1. Voter fraud is essentially undetectable and leaves no trace.
  2. No one is looking very hard for voter fraud.

Voter Fraud Leaves No Trace?

Voter fraud definitely leaves a trace. To understand how voter fraud is investigated, we have to understand how voting works in the first place. Here are the salient points for most kinds of fraud:
  1. Every registered voter has a history of their appearance at the voting place. If I'm a registered voter and I show up and vote? It's recorded. Thus, a full check of the votes can and will discover:
    • Dead people voting. An investigator can check each listed voter against a time-of-death. This will identify dead voters accurately.
    • Double voting. If someone votes in two places you can see that. There are systems that check this across multiple states (how well they work has been debated).
    • A "truck load of illegals" showing up to vote (and doing this in several places throughout early voting) won't work even if Id is not required. In order for this to work, each 'illegal' must either know the name of a specific legitimate voter (ideally dead) to impersonate and hope no one at the polling place knows the deceased.
  2. Ballots are numbered and have a chain-of-custody for them. The number of ballots issued must match the number of cast votes. This means that "finding a bag of ballots in a box" by itself won't work. You have to compromise the entire chain of custody from the front-office to the counting station under observation from both parties.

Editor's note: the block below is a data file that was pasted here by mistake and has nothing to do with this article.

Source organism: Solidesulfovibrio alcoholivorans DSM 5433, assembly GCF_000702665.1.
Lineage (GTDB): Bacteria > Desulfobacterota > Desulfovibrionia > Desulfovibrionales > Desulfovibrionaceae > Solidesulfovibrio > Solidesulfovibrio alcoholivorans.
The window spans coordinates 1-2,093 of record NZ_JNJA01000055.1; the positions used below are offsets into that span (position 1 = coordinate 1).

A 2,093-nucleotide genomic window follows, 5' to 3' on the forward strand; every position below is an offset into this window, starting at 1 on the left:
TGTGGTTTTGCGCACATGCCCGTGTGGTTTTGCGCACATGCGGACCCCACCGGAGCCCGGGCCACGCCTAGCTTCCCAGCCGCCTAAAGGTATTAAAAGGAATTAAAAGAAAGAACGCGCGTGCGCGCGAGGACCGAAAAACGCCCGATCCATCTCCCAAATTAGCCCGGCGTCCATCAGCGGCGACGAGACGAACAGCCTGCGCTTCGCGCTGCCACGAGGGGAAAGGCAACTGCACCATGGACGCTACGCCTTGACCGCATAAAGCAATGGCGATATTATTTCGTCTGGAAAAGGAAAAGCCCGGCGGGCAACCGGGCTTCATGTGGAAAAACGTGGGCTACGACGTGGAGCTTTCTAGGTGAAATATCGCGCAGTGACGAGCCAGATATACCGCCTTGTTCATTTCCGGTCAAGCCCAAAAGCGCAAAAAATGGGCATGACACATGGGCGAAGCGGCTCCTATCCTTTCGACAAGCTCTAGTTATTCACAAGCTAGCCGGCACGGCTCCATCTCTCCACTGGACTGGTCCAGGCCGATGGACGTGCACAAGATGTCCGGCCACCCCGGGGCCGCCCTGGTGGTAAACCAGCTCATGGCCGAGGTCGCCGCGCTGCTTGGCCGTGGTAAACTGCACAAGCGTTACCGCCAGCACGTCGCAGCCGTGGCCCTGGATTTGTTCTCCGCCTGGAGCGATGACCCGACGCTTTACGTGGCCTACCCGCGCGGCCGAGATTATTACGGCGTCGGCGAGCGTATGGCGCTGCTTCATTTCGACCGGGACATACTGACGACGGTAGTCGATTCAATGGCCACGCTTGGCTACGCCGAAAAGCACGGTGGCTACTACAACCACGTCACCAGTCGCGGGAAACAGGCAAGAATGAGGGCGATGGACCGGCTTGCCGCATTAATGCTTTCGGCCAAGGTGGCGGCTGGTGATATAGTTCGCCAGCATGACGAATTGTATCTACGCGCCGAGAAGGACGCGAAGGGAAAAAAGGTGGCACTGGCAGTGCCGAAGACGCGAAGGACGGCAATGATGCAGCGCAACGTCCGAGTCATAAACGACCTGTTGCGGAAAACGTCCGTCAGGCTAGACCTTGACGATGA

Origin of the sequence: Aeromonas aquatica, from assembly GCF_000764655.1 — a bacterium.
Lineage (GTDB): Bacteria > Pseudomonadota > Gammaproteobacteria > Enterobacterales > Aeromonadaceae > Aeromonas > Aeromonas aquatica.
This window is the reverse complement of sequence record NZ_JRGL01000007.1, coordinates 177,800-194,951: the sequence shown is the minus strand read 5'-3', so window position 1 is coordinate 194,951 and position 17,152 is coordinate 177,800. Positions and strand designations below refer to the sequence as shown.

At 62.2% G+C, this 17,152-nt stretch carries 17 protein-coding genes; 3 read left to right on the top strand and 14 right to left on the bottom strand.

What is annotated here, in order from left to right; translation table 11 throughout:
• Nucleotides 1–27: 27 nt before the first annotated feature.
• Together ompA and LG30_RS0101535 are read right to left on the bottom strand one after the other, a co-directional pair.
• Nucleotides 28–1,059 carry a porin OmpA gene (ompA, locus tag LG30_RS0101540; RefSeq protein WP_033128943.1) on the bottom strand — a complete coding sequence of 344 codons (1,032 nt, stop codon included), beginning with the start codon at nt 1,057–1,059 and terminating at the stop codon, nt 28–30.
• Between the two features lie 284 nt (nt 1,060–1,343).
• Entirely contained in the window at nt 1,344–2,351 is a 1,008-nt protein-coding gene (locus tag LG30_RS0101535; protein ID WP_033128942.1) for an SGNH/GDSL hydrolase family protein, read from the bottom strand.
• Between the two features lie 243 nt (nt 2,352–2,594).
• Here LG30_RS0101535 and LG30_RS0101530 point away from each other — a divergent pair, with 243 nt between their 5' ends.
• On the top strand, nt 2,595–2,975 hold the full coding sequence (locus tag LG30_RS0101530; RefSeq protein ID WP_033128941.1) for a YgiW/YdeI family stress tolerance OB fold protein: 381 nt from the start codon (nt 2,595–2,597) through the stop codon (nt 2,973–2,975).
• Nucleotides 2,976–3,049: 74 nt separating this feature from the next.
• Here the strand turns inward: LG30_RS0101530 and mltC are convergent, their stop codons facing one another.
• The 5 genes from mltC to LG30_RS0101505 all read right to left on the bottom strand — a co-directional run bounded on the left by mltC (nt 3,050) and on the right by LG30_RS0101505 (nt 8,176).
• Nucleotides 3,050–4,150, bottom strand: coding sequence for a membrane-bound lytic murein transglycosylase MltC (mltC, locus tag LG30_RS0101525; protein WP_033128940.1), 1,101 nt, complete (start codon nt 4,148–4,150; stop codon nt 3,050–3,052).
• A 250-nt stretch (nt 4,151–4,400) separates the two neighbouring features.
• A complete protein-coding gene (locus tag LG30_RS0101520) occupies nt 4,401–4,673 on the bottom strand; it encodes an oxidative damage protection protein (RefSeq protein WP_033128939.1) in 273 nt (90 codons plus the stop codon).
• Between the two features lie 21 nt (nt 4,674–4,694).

3. Voter rolls are, currently, messy. There are a lot of potential errors that can lead to false positives (such as moving, a clerical error in the initial entry, a clerical error in the voting booth, etc.)
What this means is:
  • Fraud leaves a trace: If people are voting multiple times or the dead are voting, you should be able to investigate and find proof.
  • Initial surveys are often misleading: There are numerous ways for examinations of voting records to show, at first glance, large-scale problems that, under close examination, go away.

No One Is Looking Very Hard?

To the contrary: it should not boggle the mind to learn that conservatives are, indeed, looking very, very hard for wide scale evidence of voter fraud. Here we go (From